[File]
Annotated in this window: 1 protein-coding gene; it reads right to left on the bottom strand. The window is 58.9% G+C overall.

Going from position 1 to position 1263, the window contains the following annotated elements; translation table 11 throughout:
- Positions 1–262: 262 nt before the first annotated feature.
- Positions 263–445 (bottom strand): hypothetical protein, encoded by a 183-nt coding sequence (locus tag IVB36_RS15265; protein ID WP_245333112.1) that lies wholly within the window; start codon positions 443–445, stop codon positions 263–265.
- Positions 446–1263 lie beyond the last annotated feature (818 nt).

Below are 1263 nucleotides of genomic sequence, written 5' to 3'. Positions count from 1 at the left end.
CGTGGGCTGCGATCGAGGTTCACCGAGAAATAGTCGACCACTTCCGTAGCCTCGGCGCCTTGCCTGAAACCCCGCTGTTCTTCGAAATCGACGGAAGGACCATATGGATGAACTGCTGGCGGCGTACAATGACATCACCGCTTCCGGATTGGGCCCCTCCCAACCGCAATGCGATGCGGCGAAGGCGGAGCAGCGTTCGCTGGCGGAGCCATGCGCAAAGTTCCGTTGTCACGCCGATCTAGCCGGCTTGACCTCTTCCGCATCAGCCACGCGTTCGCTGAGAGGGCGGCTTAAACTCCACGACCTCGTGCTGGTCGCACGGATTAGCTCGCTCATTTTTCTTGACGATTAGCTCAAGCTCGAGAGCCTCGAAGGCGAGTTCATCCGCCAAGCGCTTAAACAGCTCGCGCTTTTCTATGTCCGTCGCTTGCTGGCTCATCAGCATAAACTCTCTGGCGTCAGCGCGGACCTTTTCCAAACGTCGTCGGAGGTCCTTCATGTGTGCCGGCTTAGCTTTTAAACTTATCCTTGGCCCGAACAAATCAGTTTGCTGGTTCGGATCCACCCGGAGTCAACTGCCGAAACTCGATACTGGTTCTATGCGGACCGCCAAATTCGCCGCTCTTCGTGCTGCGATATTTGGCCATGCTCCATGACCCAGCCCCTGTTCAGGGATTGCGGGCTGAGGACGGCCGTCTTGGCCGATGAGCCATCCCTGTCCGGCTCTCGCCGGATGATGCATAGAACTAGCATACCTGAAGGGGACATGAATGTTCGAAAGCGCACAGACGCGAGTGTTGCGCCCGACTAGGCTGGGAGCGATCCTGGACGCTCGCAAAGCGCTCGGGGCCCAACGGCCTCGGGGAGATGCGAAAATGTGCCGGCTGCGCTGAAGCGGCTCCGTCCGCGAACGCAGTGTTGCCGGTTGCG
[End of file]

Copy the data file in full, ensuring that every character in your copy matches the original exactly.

Annotated in this window: 1 protein-coding gene; it reads right to left on the bottom strand. The window is 58.9% G+C overall.

Going from position 1 to position 1263, the window contains the following annotated elements; translation table 11 throughout:
- Positions 1–262: 262 nt before the first annotated feature.
- Positions 263–445 (bottom strand): hypothetical protein, encoded by a 183-nt coding sequence (locus tag IVB36_RS15265; protein ID WP_245333112.1) that lies wholly within the window; start codon positions 443–445, stop codon positions 263–265.
- Positions 446–1263 lie beyond the last annotated feature (818 nt).

Below are 1263 nucleotides of genomic sequence, written 5' to 3'. Positions count from 1 at the left end.
CGTGGGCTGCGATCGAGGTTCACCGAGAAATAGTCGACCACTTCCGTAGCCTCGGCGCCTTGCCTGAAACCCCGCTGTTCTTCGAAATCGACGGAAGGACCATATGGATGAACTGCTGGCGGCGTACAATGACATCACCGCTTCCGGATTGGGCCCCTCCCAACCGCAATGCGATGCGGCGAAGGCGGAGCAGCGTTCGCTGGCGGAGCCATGCGCAAAGTTCCGTTGTCACGCCGATCTAGCCGGCTTGACCTCTTCCGCATCAGCCACGCGTTCGCTGAGAGGGCGGCTTAAACTCCACGACCTCGTGCTGGTCGCACGGATTAGCTCGCTCATTTTTCTTGACGATTAGCTCAAGCTCGAGAGCCTCGAAGGCGAGTTCATCCGCCAAGCGCTTAAACAGCTCGCGCTTTTCTATGTCCGTCGCTTGCTGGCTCATCAGCATAAACTCTCTGGCGTCAGCGCGGACCTTTTCCAAACGTCGTCGGAGGTCCTTCATGTGTGCCGGCTTAGCTTTTAAACTTATCCTTGGCCCGAACAAATCAGTTTGCTGGTTCGGATCCACCCGGAGTCAACTGCCGAAACTCGATACTGGTTCTATGCGGACCGCCAAATTCGCCGCTCTTCGTGCTGCGATATTTGGCCATGCTCCATGACCCAGCCCCTGTTCAGGGATTGCGGGCTGAGGACGGCCGTCTTGGCCGATGAGCCATCCCTGTCCGGCTCTCGCCGGATGATGCATAGAACTAGCATACCTGAAGGGGACATGAATGTTCGAAAGCGCACAGACGCGAGTGTTGCGCCCGACTAGGCTGGGAGCGATCCTGGACGCTCGCAAAGCGCTCGGGGCCCAACGGCCTCGGGGAGATGCGAAAATGTGCCGGCTGCGCTGAAGCGGCTCCGTCCGCGAACGCAGTGTTGCCGGTTGCG